Thus, in Russia, the old order began its violent death in 1905, when failure in war provoked a first round of revolution and terrorism--one that was never really checked until the war. Moreover, as my friend and colleague William Fuller has shown in his recent book, The Foe Within, the upper reaches of Russian society were also transfixed by intrigue, accusations of fantastic conspiracy, and an almost total absence of civic virtue--phenomena that brought the Empire down in 1917 and brought the Bolsheviks to power with the help of the peasantry, which played a role similar to that that its French counterparts had in the 1790s. Russian readers of Fuller's book have commented on the troubling similarity between the conditions it describes and Russia today.
Fear, of course, was rampant in Germany and in the United States, the two countries most affected by the Depression from 1928 through 1932, as well--fear of hunger and starvation, and of anarchy, which was actually much more serious in Germany, where Socialist, Communist and Nazi militias were battling in the street, often with fatal consequences. Fear was the essence of Nazi propaganda, which painted Germany's wretched state as the more or less conscious work of Marxists and Jews. That, of course, was false. The biggest single cause of Germany's catastrophe was the previous world war, which the Germans had done so much to unleash, only to spend the entire decade of the 1920s denying their own responsibility. Fear and hatred had already led to the assassination of several moderate statesmen involved in the signature of the Versailles Treaty and agreements on reparations. Upon coming into power, Hitler seized upon the burning of the Reichstag to announce a nationwide Communist plot, suspend civil liberties and the Parliament, formally deputize the Nazi SA as law enforcement officials, and open lasrge concentration camps. The same pattern continued for the rest of the Third Reich.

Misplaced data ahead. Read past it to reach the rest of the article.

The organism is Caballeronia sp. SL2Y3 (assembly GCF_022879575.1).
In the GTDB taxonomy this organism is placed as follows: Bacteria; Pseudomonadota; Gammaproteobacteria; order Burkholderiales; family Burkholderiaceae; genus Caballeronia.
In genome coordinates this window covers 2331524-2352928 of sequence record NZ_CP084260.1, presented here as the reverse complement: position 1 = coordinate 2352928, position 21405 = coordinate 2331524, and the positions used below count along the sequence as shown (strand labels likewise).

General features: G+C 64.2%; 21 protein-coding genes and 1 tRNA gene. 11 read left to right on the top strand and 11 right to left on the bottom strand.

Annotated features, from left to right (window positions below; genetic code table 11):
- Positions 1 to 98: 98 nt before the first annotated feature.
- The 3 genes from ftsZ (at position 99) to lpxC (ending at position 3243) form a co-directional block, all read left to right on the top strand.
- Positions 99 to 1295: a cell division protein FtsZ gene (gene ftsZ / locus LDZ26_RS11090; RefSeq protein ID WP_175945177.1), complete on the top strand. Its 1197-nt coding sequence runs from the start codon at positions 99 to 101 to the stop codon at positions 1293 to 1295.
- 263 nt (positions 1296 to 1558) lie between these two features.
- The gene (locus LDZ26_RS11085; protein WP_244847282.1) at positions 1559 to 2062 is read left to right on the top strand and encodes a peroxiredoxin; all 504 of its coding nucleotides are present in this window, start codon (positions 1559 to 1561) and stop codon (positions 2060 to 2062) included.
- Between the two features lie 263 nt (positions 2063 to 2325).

Across the Atlantic, nothing so clearly illustrated the brilliance of Franklin Roosevelt's leadership than the most famous words of his inaugural address: "So, first of all, let me assert my firm belief that the only thing we have to fear is fear itself—nameless, unreasoning, unjustified terror which paralyzes needed efforts to convert retreat into advance." His weapon against it, then and for the next twelve incredible years, was to remind the American people of their basic values, bluntly to describe the enormous problems they faced, and then to explain simply and clearly how they would emerge. The President's sense of humor, his optimism, and most of all, perhaps, his evident joy at having been called to power at such a moment, carried most--though never all--of the country with him. Lincoln, in even darker times, had done much the same. (As always when I have to consult one of Roosevelt's texts, I am astonished by the range of issues he covered and their relevance to the present day. Who remembers these words from the inaugural:
Plenty is at our doorstep, but a generous use of it languishes in the very sight of the supply. Primarily this is because rulers of the exchange of mankind's goods have failed through their own stubbornness and their own incompetence, have admitted their failure, and have abdicated. Practices of the unscrupulous money changers stand indicted in the court of public opinion, rejected by the hearts and minds of men.